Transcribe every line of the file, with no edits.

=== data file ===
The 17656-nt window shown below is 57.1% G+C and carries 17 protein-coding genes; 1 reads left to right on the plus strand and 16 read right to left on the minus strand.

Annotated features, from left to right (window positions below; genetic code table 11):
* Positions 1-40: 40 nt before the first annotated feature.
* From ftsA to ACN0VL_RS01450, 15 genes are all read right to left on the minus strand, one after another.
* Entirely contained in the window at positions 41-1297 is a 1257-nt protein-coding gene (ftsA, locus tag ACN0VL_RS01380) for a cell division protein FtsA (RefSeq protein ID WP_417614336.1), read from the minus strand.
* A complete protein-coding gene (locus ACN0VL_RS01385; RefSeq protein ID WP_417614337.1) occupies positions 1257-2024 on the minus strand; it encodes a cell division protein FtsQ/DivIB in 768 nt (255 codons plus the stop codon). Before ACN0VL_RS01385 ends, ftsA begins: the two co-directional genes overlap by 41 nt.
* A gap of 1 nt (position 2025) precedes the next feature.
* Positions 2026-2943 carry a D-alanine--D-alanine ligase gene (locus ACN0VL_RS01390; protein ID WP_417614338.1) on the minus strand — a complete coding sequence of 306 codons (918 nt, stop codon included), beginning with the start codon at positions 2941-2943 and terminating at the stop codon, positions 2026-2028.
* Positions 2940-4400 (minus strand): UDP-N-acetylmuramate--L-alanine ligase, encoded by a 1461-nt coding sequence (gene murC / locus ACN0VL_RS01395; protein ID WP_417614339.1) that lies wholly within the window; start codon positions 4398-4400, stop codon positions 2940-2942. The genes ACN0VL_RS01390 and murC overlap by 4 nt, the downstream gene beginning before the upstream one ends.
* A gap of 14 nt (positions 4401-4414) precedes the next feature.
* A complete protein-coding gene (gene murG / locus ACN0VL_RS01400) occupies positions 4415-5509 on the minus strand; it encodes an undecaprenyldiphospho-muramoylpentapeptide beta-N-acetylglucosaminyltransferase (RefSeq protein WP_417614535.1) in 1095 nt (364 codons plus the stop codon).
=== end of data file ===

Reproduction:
The 17656-nt window shown below is 57.1% G+C and carries 17 protein-coding genes; 1 reads left to right on the plus strand and 16 read right to left on the minus strand.

Annotated features, from left to right (window positions below; genetic code table 11):
* Positions 1-40: 40 nt before the first annotated feature.
* From ftsA to ACN0VL_RS01450, 15 genes are all read right to left on the minus strand, one after another.
* Entirely contained in the window at positions 41-1297 is a 1257-nt protein-coding gene (ftsA, locus tag ACN0VL_RS01380) for a cell division protein FtsA (RefSeq protein ID WP_417614336.1), read from the minus strand.
* A complete protein-coding gene (locus ACN0VL_RS01385; RefSeq protein ID WP_417614337.1) occupies positions 1257-2024 on the minus strand; it encodes a cell division protein FtsQ/DivIB in 768 nt (255 codons plus the stop codon). Before ACN0VL_RS01385 ends, ftsA begins: the two co-directional genes overlap by 41 nt.
* A gap of 1 nt (position 2025) precedes the next feature.
* Positions 2026-2943 carry a D-alanine--D-alanine ligase gene (locus ACN0VL_RS01390; protein ID WP_417614338.1) on the minus strand — a complete coding sequence of 306 codons (918 nt, stop codon included), beginning with the start codon at positions 2941-2943 and terminating at the stop codon, positions 2026-2028.
* Positions 2940-4400 (minus strand): UDP-N-acetylmuramate--L-alanine ligase, encoded by a 1461-nt coding sequence (gene murC / locus ACN0VL_RS01395; protein ID WP_417614339.1) that lies wholly within the window; start codon positions 4398-4400, stop codon positions 2940-2942. The genes ACN0VL_RS01390 and murC overlap by 4 nt, the downstream gene beginning before the upstream one ends.
* A gap of 14 nt (positions 4401-4414) precedes the next feature.
* A complete protein-coding gene (gene murG / locus ACN0VL_RS01400) occupies positions 4415-5509 on the minus strand; it encodes an undecaprenyldiphospho-muramoylpentapeptide beta-N-acetylglucosaminyltransferase (RefSeq protein WP_417614535.1) in 1095 nt (364 codons plus the stop codon).